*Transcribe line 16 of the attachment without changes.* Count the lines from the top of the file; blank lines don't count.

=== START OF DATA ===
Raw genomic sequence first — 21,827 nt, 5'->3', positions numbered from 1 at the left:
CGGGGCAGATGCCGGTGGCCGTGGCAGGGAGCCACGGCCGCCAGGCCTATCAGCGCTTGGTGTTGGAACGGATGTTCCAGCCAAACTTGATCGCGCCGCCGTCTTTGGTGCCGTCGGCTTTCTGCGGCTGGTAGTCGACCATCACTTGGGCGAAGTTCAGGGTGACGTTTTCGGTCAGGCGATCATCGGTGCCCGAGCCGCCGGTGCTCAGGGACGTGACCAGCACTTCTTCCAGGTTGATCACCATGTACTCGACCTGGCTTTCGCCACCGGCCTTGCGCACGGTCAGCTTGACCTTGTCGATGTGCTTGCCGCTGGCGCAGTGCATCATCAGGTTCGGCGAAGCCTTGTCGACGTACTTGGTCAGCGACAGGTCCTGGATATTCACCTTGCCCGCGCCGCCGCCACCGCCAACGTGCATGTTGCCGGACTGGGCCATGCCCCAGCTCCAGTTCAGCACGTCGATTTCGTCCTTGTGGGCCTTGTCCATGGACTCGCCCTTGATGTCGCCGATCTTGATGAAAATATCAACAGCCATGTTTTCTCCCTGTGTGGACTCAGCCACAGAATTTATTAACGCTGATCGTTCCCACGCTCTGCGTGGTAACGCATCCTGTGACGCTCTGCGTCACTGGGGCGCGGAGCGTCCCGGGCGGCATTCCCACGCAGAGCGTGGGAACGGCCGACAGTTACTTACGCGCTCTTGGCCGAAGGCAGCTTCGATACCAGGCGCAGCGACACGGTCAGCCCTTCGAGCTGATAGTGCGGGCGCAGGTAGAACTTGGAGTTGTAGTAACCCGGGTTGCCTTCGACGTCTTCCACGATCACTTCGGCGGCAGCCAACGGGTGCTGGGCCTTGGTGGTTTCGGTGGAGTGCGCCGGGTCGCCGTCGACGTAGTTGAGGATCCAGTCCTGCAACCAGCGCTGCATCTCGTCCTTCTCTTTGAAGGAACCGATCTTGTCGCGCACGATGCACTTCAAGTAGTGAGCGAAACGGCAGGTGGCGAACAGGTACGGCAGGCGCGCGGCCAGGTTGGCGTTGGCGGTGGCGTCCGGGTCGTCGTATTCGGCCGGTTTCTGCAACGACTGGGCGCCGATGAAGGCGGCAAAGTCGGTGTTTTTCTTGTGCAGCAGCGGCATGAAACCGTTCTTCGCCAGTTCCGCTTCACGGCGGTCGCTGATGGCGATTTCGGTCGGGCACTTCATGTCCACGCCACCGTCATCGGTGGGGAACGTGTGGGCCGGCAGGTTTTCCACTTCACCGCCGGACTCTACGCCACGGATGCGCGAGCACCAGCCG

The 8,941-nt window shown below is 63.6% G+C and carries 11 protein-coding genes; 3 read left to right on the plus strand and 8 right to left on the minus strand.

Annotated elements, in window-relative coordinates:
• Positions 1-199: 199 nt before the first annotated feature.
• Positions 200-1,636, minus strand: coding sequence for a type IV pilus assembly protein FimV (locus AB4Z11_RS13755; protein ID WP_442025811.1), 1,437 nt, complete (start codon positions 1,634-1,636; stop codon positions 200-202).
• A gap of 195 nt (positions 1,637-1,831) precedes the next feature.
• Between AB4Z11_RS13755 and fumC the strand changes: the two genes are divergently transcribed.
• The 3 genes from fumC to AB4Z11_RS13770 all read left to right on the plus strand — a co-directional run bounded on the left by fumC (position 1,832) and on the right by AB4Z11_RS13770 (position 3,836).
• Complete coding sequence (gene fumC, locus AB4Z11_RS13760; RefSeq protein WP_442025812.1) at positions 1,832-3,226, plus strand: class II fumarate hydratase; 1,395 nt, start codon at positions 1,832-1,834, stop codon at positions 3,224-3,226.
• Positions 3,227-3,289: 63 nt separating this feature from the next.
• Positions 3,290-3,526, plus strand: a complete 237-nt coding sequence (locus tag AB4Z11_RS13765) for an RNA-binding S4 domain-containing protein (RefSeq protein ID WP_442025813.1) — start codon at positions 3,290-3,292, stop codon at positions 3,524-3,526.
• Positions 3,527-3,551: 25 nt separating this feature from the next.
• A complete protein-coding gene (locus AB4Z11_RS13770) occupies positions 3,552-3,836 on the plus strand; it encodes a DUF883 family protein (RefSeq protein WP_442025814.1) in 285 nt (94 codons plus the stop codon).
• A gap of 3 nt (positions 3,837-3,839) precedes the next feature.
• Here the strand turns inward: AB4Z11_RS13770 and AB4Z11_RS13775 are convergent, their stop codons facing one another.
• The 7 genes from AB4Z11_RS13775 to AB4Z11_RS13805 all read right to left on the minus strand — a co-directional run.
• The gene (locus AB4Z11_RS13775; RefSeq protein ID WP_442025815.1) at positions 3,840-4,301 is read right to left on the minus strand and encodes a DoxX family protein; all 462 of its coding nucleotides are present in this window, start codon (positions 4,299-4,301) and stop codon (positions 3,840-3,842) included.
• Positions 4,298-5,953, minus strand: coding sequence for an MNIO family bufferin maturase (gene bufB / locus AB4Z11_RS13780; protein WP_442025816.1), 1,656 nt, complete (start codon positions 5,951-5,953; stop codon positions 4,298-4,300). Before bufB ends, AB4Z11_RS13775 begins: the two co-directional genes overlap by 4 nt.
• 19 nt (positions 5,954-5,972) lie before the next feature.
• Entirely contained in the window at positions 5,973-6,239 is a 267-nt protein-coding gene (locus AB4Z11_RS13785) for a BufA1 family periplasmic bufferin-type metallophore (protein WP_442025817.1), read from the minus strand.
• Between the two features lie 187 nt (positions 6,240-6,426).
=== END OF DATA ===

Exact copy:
• Here the strand turns inward: AB4Z11_RS13770 and AB4Z11_RS13775 are convergent, their stop codons facing one another.